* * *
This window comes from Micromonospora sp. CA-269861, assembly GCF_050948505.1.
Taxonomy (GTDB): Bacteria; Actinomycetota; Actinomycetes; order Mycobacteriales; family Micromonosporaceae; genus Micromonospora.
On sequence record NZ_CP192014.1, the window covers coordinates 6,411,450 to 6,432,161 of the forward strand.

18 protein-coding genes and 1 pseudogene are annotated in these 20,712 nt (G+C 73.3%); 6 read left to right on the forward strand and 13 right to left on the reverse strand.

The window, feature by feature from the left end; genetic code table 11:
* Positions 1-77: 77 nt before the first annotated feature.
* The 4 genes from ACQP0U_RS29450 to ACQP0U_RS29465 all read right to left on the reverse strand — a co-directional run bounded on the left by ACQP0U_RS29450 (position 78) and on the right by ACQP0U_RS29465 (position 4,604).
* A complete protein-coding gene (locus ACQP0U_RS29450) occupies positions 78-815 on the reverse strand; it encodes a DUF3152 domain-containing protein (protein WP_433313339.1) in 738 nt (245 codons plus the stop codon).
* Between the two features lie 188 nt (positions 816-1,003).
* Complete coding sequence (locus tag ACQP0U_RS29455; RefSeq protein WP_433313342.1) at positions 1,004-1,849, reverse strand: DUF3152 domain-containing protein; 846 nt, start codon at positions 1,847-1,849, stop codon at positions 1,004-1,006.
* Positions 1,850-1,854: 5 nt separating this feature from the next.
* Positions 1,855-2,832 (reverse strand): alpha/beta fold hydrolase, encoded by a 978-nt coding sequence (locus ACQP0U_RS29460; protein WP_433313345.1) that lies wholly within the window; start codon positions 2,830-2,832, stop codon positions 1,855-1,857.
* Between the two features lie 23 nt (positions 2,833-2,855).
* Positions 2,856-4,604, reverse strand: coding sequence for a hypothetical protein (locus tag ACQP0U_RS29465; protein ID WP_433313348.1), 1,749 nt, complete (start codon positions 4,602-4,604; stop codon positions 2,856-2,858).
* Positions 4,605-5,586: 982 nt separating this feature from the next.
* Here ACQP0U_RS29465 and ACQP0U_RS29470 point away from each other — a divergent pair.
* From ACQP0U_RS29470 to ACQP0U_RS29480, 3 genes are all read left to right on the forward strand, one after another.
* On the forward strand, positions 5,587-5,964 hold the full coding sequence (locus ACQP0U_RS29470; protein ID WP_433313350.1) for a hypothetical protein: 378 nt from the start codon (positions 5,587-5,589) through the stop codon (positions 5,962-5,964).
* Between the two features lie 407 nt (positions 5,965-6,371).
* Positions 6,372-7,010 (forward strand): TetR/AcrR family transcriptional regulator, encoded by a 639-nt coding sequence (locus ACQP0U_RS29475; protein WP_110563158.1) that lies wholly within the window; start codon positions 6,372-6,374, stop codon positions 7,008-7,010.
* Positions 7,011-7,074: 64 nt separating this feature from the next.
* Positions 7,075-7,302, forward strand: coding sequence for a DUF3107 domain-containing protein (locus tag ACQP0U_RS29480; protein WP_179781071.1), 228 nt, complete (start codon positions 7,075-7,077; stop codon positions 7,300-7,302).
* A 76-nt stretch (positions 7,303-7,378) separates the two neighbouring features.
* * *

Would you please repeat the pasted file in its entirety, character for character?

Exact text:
This window comes from Micromonospora sp. CA-269861, assembly GCF_050948505.1.
Taxonomy (GTDB): Bacteria; Actinomycetota; Actinomycetes; order Mycobacteriales; family Micromonosporaceae; genus Micromonospora.
On sequence record NZ_CP192014.1, the window covers coordinates 6,411,450 to 6,432,161 of the forward strand.

18 protein-coding genes and 1 pseudogene are annotated in these 20,712 nt (G+C 73.3%); 6 read left to right on the forward strand and 13 right to left on the reverse strand.

The window, feature by feature from the left end; genetic code table 11:
* Positions 1-77: 77 nt before the first annotated feature.
* The 4 genes from ACQP0U_RS29450 to ACQP0U_RS29465 all read right to left on the reverse strand — a co-directional run bounded on the left by ACQP0U_RS29450 (position 78) and on the right by ACQP0U_RS29465 (position 4,604).
* A complete protein-coding gene (locus ACQP0U_RS29450) occupies positions 78-815 on the reverse strand; it encodes a DUF3152 domain-containing protein (protein WP_433313339.1) in 738 nt (245 codons plus the stop codon).
* Between the two features lie 188 nt (positions 816-1,003).
* Complete coding sequence (locus tag ACQP0U_RS29455; RefSeq protein WP_433313342.1) at positions 1,004-1,849, reverse strand: DUF3152 domain-containing protein; 846 nt, start codon at positions 1,847-1,849, stop codon at positions 1,004-1,006.
* Positions 1,850-1,854: 5 nt separating this feature from the next.
* Positions 1,855-2,832 (reverse strand): alpha/beta fold hydrolase, encoded by a 978-nt coding sequence (locus ACQP0U_RS29460; protein WP_433313345.1) that lies wholly within the window; start codon positions 2,830-2,832, stop codon positions 1,855-1,857.
* Between the two features lie 23 nt (positions 2,833-2,855).
* Positions 2,856-4,604, reverse strand: coding sequence for a hypothetical protein (locus tag ACQP0U_RS29465; protein ID WP_433313348.1), 1,749 nt, complete (start codon positions 4,602-4,604; stop codon positions 2,856-2,858).
* Positions 4,605-5,586: 982 nt separating this feature from the next.
* Here ACQP0U_RS29465 and ACQP0U_RS29470 point away from each other — a divergent pair.
* From ACQP0U_RS29470 to ACQP0U_RS29480, 3 genes are all read left to right on the forward strand, one after another.
* On the forward strand, positions 5,587-5,964 hold the full coding sequence (locus ACQP0U_RS29470; protein ID WP_433313350.1) for a hypothetical protein: 378 nt from the start codon (positions 5,587-5,589) through the stop codon (positions 5,962-5,964).
* Between the two features lie 407 nt (positions 5,965-6,371).
* Positions 6,372-7,010 (forward strand): TetR/AcrR family transcriptional regulator, encoded by a 639-nt coding sequence (locus ACQP0U_RS29475; protein WP_110563158.1) that lies wholly within the window; start codon positions 6,372-6,374, stop codon positions 7,008-7,010.
* Positions 7,011-7,074: 64 nt separating this feature from the next.
* Positions 7,075-7,302, forward strand: coding sequence for a DUF3107 domain-containing protein (locus tag ACQP0U_RS29480; protein WP_179781071.1), 228 nt, complete (start codon positions 7,075-7,077; stop codon positions 7,300-7,302).
* A 76-nt stretch (positions 7,303-7,378) separates the two neighbouring features.